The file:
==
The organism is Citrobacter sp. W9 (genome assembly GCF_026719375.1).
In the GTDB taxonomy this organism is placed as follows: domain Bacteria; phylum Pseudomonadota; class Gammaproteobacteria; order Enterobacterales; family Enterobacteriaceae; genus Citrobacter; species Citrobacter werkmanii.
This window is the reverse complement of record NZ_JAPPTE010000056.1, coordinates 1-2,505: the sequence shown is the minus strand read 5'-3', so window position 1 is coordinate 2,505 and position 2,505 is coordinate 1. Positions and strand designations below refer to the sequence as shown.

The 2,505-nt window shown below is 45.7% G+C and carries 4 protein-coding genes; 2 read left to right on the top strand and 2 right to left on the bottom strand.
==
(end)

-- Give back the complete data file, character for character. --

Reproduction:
The organism is Citrobacter sp. W9 (genome assembly GCF_026719375.1).
In the GTDB taxonomy this organism is placed as follows: domain Bacteria; phylum Pseudomonadota; class Gammaproteobacteria; order Enterobacterales; family Enterobacteriaceae; genus Citrobacter; species Citrobacter werkmanii.
This window is the reverse complement of record NZ_JAPPTE010000056.1, coordinates 1-2,505: the sequence shown is the minus strand read 5'-3', so window position 1 is coordinate 2,505 and position 2,505 is coordinate 1. Positions and strand designations below refer to the sequence as shown.

The 2,505-nt window shown below is 45.7% G+C and carries 4 protein-coding genes; 2 read left to right on the top strand and 2 right to left on the bottom strand.